Five Key Things to Consider When Investing in a Startup Incubator

Startup incubators are business programs in which startups and entrepreneurs collaborate with sponsors to get off the ground. A startup incubator helps entrepreneurs tackle the barriers that can impede growth and can help lower time to market for great products.

consider these five things

Incubators Offer All Kinds of Help

The first thing to realize about startup incubators is that they offer all kinds of help to entrepreneurs, from shoring up a workspace to helping people obtain equipment. An incubator would ideally see to it that an entrepreneur gets set up properly right out of the gate.

Investing in a startup incubator could also mean offering less tangible forms of help like words of advice, business mentorship, internet access, networking skills, and network connections themselves.

It’s all part of lending a helping hand, and the kind of assistance an incubator provides an entrepreneur is related to his or her unique needs.

Perhaps the most pressing need that an entrepreneur faces right off the bat, though, is seed money. With that need in mind, startup incubators can help entrepreneurs more quickly overcome that initial barrier to growth, get situated in a modern workspace, and solve real-world problems.

Business Schools, Startup Organizations, and Universities Run Startup Incubators

The International Business Innovation Association (InBIA) is a textbook example of the kind of entity that masterminds startup incubators.

The InBIA considers itself a “global network of entrepreneurial ecosystem builders” because it fosters the financial, mentoring, logistical, and networking resources that entrepreneurs running startups need to succeed.

Startup incubators are normally—but not always—non-profit endeavors run by big universities and business schools. Entrepreneurs who’ve benefited from startups might even decide to kick off an incubator program of their own.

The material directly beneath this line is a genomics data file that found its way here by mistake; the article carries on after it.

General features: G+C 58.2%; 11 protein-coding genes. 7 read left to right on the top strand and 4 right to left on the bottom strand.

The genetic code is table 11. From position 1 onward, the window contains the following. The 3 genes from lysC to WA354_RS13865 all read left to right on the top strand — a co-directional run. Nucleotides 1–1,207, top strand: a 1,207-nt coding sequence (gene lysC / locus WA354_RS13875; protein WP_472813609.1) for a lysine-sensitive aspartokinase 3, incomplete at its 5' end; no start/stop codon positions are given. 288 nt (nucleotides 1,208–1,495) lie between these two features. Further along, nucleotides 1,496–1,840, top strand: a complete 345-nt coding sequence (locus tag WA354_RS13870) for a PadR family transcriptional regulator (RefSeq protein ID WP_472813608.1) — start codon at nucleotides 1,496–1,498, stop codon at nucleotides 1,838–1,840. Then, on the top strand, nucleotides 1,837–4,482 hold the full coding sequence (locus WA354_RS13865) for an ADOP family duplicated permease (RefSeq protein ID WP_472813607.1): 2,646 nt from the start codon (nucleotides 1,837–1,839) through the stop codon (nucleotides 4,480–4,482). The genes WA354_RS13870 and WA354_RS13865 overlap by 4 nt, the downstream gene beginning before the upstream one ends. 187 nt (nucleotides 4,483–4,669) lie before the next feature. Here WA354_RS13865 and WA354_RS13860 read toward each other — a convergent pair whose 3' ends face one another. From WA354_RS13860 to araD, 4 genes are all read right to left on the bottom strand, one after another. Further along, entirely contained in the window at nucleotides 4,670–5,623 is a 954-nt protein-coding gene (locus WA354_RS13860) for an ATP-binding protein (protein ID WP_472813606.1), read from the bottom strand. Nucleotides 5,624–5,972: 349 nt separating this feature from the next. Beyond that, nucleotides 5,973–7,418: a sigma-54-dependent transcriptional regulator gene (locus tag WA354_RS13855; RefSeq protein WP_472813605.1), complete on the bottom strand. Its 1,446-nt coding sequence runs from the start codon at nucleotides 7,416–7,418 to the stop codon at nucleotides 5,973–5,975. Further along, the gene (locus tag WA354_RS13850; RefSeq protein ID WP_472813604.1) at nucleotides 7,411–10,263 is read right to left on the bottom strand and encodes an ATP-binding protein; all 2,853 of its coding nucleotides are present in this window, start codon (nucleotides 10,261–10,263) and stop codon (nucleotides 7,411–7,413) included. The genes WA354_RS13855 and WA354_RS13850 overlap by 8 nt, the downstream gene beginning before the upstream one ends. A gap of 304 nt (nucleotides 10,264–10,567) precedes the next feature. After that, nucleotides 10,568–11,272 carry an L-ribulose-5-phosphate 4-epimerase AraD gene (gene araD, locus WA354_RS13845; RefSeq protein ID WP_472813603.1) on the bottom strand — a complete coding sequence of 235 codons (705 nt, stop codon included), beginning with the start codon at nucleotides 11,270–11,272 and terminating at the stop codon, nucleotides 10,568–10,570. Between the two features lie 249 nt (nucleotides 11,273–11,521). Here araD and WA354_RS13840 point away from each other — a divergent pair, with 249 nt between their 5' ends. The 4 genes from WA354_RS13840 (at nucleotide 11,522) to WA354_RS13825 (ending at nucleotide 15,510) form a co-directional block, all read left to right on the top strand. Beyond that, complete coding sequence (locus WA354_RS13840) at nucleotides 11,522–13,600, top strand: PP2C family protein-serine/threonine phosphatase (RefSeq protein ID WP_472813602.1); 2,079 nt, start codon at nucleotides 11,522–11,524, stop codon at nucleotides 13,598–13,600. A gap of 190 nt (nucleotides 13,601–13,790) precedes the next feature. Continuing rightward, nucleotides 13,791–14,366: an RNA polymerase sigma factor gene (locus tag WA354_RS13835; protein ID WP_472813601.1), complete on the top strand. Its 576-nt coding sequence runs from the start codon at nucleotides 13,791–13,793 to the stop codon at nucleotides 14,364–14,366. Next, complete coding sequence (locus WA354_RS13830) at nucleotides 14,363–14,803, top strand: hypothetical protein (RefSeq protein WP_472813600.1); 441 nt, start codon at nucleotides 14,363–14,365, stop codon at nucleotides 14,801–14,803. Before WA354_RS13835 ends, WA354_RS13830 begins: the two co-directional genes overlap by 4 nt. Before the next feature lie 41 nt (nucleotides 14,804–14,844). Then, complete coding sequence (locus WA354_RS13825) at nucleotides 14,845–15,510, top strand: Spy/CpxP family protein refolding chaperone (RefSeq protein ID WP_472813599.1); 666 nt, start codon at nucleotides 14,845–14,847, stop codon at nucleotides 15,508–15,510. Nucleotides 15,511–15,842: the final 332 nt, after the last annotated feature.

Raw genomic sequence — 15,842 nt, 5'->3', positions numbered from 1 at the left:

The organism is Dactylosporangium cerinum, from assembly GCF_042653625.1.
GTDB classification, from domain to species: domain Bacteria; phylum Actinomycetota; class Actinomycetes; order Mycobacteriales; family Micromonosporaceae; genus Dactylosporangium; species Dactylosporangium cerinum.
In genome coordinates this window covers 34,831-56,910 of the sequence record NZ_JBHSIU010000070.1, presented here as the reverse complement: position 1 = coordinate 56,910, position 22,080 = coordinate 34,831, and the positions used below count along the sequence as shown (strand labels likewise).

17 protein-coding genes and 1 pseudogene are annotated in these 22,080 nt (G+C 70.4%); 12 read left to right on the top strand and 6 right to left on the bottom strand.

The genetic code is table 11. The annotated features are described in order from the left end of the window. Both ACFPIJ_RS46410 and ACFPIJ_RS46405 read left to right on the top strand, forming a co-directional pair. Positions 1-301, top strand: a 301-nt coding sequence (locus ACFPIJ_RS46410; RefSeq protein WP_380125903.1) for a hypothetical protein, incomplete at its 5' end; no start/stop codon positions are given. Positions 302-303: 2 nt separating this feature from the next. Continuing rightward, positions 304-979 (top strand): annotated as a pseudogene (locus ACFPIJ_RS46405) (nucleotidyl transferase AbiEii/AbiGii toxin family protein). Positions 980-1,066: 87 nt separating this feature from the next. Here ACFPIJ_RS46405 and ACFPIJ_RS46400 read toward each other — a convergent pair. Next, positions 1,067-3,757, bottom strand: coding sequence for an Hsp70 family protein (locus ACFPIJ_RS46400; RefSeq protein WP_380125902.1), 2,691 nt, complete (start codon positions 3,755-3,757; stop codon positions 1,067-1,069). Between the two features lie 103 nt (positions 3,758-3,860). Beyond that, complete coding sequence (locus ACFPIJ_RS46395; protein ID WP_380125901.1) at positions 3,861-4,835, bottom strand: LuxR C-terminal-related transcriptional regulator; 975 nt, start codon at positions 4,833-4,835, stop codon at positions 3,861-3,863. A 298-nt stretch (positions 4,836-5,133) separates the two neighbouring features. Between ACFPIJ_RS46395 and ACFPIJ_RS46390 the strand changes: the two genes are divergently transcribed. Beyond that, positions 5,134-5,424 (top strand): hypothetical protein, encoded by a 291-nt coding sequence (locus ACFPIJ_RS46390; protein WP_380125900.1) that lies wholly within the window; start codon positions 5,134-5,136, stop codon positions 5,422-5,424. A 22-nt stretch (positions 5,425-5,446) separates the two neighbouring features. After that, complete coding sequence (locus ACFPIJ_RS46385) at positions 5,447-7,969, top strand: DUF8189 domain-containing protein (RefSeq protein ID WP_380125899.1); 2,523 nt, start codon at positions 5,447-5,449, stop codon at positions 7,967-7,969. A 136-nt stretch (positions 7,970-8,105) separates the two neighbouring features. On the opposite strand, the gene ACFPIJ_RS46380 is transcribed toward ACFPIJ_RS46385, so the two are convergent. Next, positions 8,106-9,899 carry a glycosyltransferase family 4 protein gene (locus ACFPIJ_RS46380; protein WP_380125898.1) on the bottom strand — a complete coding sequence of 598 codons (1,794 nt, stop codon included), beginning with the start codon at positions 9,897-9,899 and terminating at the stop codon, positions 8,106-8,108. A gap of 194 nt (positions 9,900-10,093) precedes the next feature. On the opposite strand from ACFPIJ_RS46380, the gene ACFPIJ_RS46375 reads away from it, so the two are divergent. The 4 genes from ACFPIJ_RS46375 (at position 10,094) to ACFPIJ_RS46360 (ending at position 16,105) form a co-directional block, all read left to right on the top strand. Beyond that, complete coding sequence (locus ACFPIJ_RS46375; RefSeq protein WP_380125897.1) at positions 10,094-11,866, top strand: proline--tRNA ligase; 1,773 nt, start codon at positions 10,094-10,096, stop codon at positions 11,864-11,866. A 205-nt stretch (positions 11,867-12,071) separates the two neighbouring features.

Typically, you would see an incubator being run by a business school attached to a university, company, civic organization, or independent startup program like InBIA.

Accelerators and Incubators Are Slightly Different

Both accelerators and incubators can quickly get entrepreneurs up to speed when it comes to networking, financing, and mentorship opportunities. The difference lies in the way that accelerators and incubators go about things.

The key difference between accelerators and incubators is that accelerators are often extremely selective and compress all of the instruction and help that entrepreneurs receive into a program that lasts usually no more than two to six months.

The way funding works is also slightly different, in that accelerators typically operate by having companies pitch in startup money in exchange for equity.

Startup Incubators and Coworking Spaces Are a Great Combination

When you consider that one of the overarching purposes of running or investing in a startup incubator is to foster networking among its participants, you start to see how well coworking spaces fit into the picture.

Coworking spaces have been shown to help grow a business faster and increase the number of networking opportunities that entrepreneurs are exposed to early on.

Interestingly, coworking spaces also allow you to find more talent and reduce the distractions of, say, working from home or in a coffee shop.

Harvard studies even show that people working in coworking spaces thrive more and enjoy a greater sense of workplace satisfaction—probably because they’re around so many other entrepreneurs brimming with ideas and eager to network!

Incubators Are All Around You

Startup incubators have developed far beyond the tech industry. You can find startup incubators on the National Business Incubator Association website’s searchable database or through regional and statewide economic development departments. For more help in finding incubators, contact the Small Business Association.

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